My favorite chapter is the last one, on giving up stress. Jen sets her alarm and prays and specific times each day for specific things. At one point, she discusses in great detail the adoption process of her kids Ben and Remy. I cry every. single. time I read this part, and I feel like God is using this to pave the path to my own someday adoptions. Jen writes:

I want you to know their names.

Our Beniam is seven, and we’ll call him Ben, the son we fought for. Our daughter’s name is Matawi, which means “Remembrance.” We will call her Remy because she was never forgotten — not ber her Creator, not by her Savior, and not by us. God walked with our children through every sorrow; their plight was ever before Him. Though family and village and country and government and even the whole world turned from their distress, abdicating responsibility and ignoring their cries, God never forgot, never slept, never stopped working until His children were restored.

He remembered them.

Seriously. The tears are pouring down my face right now. Read. This. Book. It will rock your world, at least I hope it will, because it’s certainly rocked mine. And then go friend Jen Hatmaker on facebook and/or twitter and be prepared to laugh your brains out.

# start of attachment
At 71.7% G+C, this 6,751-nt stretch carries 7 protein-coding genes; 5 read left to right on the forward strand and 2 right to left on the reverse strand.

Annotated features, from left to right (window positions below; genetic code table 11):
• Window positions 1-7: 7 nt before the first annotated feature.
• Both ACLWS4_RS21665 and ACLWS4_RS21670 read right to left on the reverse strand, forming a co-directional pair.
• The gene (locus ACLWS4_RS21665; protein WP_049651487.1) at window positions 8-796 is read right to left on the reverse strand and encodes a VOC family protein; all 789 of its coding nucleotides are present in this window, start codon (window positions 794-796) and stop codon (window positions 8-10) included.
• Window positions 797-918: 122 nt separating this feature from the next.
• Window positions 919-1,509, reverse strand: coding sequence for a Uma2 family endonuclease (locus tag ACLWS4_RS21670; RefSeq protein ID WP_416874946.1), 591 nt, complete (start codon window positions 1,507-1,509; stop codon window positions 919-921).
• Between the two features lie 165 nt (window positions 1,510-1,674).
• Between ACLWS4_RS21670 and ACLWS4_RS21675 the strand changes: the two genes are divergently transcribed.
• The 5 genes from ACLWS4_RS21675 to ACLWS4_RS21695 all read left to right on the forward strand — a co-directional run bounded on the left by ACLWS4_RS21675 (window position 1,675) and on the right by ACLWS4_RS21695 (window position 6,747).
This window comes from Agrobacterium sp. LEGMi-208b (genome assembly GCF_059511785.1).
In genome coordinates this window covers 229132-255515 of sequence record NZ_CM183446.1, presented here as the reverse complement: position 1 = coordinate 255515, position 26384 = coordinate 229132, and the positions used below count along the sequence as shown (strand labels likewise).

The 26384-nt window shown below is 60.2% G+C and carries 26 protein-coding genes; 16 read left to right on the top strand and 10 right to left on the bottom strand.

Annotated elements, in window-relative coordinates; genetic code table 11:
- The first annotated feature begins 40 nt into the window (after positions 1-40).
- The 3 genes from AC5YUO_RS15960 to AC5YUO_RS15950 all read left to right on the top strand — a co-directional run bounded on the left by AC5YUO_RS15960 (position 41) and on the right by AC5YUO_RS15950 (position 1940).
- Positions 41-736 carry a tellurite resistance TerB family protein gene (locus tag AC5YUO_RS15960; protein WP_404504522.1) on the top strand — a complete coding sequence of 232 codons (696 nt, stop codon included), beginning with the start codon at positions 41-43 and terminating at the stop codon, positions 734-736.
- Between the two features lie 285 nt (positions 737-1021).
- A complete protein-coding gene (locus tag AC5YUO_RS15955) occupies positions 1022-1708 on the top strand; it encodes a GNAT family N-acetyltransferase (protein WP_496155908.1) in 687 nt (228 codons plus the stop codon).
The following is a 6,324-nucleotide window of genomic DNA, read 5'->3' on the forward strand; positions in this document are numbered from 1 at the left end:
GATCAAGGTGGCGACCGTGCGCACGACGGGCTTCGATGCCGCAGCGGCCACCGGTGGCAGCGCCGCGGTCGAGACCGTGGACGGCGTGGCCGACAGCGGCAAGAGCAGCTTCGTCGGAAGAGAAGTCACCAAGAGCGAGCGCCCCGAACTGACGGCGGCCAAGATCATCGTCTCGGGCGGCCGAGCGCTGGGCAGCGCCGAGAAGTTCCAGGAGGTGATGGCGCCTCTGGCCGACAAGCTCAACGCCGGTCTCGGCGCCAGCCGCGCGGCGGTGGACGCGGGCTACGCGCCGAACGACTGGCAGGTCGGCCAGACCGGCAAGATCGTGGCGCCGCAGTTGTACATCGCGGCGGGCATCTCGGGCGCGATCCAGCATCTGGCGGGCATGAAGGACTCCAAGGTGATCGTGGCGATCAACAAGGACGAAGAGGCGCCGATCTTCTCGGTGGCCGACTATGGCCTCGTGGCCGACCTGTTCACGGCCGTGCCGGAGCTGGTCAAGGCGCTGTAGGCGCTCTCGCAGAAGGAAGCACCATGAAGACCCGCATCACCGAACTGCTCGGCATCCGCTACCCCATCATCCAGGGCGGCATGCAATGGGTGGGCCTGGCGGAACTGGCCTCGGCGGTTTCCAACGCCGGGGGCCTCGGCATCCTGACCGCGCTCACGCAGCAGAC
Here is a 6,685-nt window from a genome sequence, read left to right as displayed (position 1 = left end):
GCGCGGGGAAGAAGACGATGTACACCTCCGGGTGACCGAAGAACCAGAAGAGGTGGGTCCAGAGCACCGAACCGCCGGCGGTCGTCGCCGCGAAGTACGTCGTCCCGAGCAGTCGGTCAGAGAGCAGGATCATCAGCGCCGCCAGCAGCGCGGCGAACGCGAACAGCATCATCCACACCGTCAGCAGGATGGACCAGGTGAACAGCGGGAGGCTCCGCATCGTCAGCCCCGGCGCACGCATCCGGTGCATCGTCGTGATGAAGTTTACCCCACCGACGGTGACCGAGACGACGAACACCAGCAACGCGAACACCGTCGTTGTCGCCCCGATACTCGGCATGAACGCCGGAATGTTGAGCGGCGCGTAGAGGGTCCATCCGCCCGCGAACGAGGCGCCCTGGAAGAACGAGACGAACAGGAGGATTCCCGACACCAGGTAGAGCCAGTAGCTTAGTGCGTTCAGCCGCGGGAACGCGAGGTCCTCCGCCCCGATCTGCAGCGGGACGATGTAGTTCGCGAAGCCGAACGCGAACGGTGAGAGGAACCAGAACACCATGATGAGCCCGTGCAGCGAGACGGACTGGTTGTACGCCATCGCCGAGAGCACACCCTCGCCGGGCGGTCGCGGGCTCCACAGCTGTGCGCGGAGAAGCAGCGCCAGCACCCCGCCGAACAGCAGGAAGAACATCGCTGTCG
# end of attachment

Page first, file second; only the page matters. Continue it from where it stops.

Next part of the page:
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Book Review: Shades of Blue by Karen Kingsbury

Cannonball Read V #9

I work in a library. Well, my office is located in my college’s library and so, as an employee of a college, I have the perk of getting books for longer amounts of time. The last time I stocked up, I grabbed Shades of Blue by Karen Kingsbury and read it pretty quickly. A quick summary: Brad Cutler, a pretty awesome person in the world of an ad agency, is engaged to be married to his boss’s daughter Laura. But as the date gets closer, he is struggling with something that happened with him and is previous girlfriend, Emma, when both were much younger. And so he must go back to Emma, seeking closure before he can seek the future.

This book was what I call a fluffy read. It wasn’t bad or good, it just was. To be honest, most Christian fiction I read is pretty much similar in plot to the rest of the Christian fiction I read and this novel by Kingsbury is no different. It covers the usual topics: forgiveness, God’s grace, and the reassurance of eternity. The characters were mostly likeable, except Laura kind of got on my nerve when she was upset with Brad for going to see Emma, when I feel like it was pretty clear that he wasn’t going back to be with her.

Not too much of a deep review, but it’s hard to write much without giving away too much of the “surprise” that deals with why Brad must go back to reconcile with Emma. An relatively enjoyable, quick read if you’re visiting the pool or beach this summer.